When journalist Erika Hayasaki was participating in a science journalism fellowship in 2016, she had recently given birth to identical twin sons. Her experience as the mother of twins informed her interest in researching the way one’s environment interacts with one’s genes. Soon she was interviewing sets of twins and was introduced to sisters, Ha and Isabella, teenagers who as infants were adopted in Vietnam. In her new book, Somewhere Sisters: A Story of Adoption, Identity, and the Meaning of Family, Hayasaki examines Ha’s and Isabella’s separation as infants and their later reunification, and whether their genes or environment played a stronger role in shaping their personalities. 

“My watch reads ten o’clock,” opens Thuan’s Chinatown, a novel that displays a writer in full play with language and story-telling. Her narrator begins a two-hour interior monologue that is the bulk of the novel. She is on a stopped train in the Métro in Paris. Her twelve-year-old son is asleep against her shoulder. An unattended duffel bag has raised the uncertainty of a bomb. Most passengers have disembarked, opting for other ways to their destinations. Along with three others, the narrator sits. Her mind wanders through the jumble of experiences, emotions, and places she continues to live. At times, these are overwhelmed by the larger world, with forays into the massive emigration of Vietnamese to France, the collapse of the USSR, and the effects of such events on ordinary lives. She is thirty-nine, Vietnamese, a writer, and currently teaching in France.

Sometimes the further away in time you get from an event, the clearer it becomes. Time often enables historians to learn more facts and circumstances about, and fosters a more dispassionate view of, historical events like wars. The Vietnamese wars against France in the late 1940s and early 1950s, and against the United States in the 1960s and 1970s, have far too frequently been analyzed through ideological and political lenses, with both sides ignoring or downplaying facts that do not fit within their ideological-political agendas. The greatest merit of Christoper Goscha’s splendid history of the First Indochina War (1945-1954) is his unsparing devotion to letting facts inform his assessments and conclusions.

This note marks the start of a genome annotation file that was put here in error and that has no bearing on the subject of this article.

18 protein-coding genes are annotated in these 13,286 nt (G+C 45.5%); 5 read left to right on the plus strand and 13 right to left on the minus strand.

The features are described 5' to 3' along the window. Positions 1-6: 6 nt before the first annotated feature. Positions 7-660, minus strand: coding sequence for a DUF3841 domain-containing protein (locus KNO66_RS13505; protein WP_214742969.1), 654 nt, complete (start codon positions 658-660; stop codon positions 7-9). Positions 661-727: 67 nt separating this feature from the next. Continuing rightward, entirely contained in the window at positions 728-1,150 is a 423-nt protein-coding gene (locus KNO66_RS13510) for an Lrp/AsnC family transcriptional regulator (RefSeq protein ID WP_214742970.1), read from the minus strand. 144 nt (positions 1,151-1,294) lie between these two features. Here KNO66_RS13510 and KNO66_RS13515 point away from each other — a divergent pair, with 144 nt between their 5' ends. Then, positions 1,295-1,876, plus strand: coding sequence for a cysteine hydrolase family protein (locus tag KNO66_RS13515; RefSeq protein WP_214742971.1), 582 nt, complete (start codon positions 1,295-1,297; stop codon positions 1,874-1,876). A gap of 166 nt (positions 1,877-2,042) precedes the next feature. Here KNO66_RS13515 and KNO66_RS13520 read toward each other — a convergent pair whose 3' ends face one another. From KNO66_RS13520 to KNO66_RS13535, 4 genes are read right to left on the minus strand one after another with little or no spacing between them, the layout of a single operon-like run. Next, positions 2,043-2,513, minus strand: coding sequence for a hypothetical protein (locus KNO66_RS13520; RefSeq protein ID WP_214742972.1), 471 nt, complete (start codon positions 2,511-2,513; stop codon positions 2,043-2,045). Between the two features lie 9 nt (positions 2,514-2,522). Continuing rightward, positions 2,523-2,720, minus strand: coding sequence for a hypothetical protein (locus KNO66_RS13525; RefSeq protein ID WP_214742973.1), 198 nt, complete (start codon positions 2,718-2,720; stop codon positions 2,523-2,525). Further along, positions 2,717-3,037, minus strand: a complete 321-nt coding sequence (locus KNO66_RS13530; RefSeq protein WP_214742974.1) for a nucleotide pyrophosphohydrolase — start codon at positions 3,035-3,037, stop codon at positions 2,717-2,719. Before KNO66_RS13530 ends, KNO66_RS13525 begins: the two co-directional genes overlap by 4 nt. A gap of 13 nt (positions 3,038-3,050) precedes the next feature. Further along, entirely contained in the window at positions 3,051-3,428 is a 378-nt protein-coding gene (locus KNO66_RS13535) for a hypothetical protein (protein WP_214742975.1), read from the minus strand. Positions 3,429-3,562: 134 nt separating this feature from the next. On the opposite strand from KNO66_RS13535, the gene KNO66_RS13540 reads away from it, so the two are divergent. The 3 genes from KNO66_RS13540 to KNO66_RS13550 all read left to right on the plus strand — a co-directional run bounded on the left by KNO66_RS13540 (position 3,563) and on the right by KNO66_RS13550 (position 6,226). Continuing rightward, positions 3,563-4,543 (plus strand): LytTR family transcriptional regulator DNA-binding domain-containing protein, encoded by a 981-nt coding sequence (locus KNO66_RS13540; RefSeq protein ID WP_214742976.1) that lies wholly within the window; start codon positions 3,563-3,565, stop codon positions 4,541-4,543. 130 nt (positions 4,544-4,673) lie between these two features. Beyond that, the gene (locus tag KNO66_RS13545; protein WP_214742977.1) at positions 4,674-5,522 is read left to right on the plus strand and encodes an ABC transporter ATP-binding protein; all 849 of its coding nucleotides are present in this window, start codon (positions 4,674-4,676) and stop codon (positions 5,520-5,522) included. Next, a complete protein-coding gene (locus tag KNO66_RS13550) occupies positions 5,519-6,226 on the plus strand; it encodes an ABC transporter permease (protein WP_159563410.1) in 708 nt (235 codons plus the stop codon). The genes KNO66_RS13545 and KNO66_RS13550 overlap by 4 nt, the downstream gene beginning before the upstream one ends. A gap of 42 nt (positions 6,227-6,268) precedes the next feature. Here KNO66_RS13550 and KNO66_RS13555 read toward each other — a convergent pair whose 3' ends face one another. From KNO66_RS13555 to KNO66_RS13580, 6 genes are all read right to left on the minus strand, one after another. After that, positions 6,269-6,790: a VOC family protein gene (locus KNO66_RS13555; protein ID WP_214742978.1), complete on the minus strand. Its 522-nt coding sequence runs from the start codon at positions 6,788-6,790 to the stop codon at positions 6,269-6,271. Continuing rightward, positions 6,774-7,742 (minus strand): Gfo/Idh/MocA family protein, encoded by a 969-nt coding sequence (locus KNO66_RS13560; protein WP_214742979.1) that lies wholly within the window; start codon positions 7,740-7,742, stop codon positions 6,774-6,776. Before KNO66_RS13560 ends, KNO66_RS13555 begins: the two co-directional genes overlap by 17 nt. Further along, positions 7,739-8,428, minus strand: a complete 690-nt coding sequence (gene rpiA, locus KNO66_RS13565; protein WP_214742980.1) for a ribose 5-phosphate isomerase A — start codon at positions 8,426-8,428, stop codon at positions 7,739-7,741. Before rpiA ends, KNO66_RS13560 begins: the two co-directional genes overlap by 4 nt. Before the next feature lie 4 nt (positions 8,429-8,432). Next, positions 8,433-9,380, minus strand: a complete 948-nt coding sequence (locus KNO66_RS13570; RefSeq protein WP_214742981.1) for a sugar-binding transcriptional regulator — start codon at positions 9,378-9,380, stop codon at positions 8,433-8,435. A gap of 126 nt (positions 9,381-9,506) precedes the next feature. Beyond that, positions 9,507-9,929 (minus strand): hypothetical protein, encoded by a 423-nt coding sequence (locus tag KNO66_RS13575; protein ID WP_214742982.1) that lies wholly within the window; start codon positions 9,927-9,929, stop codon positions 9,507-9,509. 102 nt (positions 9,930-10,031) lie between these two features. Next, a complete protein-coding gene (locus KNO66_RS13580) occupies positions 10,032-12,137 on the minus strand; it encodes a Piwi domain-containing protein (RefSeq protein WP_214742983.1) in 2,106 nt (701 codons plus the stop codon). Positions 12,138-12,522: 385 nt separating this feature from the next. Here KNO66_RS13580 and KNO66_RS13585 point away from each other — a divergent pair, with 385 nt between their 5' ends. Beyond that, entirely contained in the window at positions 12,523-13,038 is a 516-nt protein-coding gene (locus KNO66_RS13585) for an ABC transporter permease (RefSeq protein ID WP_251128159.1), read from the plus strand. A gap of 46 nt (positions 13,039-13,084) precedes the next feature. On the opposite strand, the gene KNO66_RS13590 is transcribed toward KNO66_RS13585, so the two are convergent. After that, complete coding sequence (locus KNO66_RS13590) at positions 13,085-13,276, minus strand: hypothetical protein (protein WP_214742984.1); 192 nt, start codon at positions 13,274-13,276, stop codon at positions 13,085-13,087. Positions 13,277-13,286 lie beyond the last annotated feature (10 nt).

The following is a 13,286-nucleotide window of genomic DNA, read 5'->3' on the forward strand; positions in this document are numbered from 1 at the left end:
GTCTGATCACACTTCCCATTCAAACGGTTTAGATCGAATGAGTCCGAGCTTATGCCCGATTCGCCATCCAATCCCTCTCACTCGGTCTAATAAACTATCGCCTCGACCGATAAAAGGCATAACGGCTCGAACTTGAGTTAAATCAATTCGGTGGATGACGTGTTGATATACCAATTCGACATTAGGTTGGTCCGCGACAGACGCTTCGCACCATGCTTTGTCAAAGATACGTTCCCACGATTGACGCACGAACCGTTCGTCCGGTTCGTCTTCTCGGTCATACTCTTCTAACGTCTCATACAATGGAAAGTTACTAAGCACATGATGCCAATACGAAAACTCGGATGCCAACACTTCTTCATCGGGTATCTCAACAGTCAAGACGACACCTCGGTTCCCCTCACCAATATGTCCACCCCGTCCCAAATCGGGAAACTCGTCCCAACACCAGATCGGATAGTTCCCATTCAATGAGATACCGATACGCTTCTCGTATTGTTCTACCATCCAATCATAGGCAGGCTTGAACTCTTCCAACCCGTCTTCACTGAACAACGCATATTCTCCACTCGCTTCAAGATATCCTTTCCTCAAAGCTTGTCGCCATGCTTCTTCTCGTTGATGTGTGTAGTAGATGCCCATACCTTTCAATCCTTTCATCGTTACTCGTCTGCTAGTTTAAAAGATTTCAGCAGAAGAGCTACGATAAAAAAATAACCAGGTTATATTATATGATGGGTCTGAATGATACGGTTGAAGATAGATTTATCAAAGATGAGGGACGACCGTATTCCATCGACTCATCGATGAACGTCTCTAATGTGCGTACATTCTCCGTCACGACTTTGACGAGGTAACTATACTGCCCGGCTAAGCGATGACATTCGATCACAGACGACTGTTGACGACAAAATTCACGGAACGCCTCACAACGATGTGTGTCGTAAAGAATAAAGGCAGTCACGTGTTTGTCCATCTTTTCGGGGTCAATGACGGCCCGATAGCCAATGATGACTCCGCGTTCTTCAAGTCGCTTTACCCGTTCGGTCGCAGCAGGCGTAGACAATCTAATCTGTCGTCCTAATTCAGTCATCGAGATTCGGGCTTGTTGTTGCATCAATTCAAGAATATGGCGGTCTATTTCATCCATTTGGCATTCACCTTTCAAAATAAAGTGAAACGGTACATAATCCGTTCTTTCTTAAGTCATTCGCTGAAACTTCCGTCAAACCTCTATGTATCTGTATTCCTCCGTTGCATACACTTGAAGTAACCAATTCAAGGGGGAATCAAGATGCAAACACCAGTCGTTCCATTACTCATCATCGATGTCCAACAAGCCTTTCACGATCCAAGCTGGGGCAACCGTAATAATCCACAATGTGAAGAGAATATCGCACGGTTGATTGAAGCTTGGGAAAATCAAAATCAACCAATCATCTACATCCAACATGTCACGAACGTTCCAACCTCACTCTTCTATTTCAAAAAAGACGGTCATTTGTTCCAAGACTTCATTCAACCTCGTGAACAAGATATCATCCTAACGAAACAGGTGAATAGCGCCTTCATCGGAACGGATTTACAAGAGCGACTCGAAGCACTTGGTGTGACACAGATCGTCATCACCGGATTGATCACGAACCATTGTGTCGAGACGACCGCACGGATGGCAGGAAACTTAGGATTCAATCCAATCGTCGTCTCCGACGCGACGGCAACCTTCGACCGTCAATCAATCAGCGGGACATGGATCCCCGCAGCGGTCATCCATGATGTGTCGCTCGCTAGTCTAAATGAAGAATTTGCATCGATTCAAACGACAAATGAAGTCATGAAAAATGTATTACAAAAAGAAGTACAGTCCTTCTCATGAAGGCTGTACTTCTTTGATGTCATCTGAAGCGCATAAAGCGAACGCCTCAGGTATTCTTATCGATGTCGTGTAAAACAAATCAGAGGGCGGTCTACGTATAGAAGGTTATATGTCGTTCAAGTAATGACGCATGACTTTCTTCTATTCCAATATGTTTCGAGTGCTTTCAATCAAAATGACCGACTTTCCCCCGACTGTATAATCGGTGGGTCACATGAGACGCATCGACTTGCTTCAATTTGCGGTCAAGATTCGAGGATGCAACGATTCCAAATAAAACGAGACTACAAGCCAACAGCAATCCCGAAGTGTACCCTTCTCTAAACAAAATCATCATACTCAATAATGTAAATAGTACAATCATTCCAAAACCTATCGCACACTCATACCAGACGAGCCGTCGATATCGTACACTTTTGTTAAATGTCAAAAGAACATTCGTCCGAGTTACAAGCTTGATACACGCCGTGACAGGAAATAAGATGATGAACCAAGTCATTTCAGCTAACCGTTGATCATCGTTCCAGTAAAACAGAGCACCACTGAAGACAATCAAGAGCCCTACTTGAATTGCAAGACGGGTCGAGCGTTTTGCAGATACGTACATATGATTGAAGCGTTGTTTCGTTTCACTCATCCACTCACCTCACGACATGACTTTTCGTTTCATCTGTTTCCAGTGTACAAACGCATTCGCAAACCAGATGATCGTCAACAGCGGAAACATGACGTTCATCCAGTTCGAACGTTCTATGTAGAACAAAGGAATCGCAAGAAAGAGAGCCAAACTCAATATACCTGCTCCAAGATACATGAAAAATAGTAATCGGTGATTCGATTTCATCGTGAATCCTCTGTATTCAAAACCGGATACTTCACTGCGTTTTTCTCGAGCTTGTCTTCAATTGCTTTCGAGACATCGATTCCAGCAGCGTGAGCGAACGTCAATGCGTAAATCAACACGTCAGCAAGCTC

It’s 1951 and Jean-Luc Guéry, a perpetual ne’er-do-well, has arrived in Saigon from his native Côte d’Azur to look into the as yet unsolved murder of his brother. Guéry, a hack reporter for the regional Journal d’Antibes, has a fondness for alcohol and a weakness for gambling. His brother, on the other hand, was running a respectable business importing agricultural machinery but was found floating face down in the Arroyo Chinois with a bullet in his head. 

Unlike most memoirs about the immigrant experience that center around overcoming hurdles to build a new life, Jolie Phuong Hoang instead structures Three Funerals For My Father: Love, Loss and Escape from Vietnam around her father’s death as he tries to escape Vietnam by boat in 1985. Her younger sister also drowned on that journey. It takes Hoang three decades to come to terms with her father’s and sister’s deaths and her book tells their stories and how her father did whatever he could to bring his family to safer shores.

“I’m going to tell you the truth,” begins the narrator on the first page of Kim Thúy’s latest, Em, “but only partially, incompletely, more or less.” To put an even finer emphasis on the point, she tells us a couple pages later, that “truth “is fragmented”—as indeed it must be when dealing with a topic as vast as the troubled history of Vietnam. Departing from its brutal colonial entrapment as a rubber producing outlet for the French, cascading through the desolation of the Vietnam War, finally culminating in the strain of exile that became the sole reality available to those who managed to survive, Em accomplishes in some 160 pages what has taken many historians volumes to tell.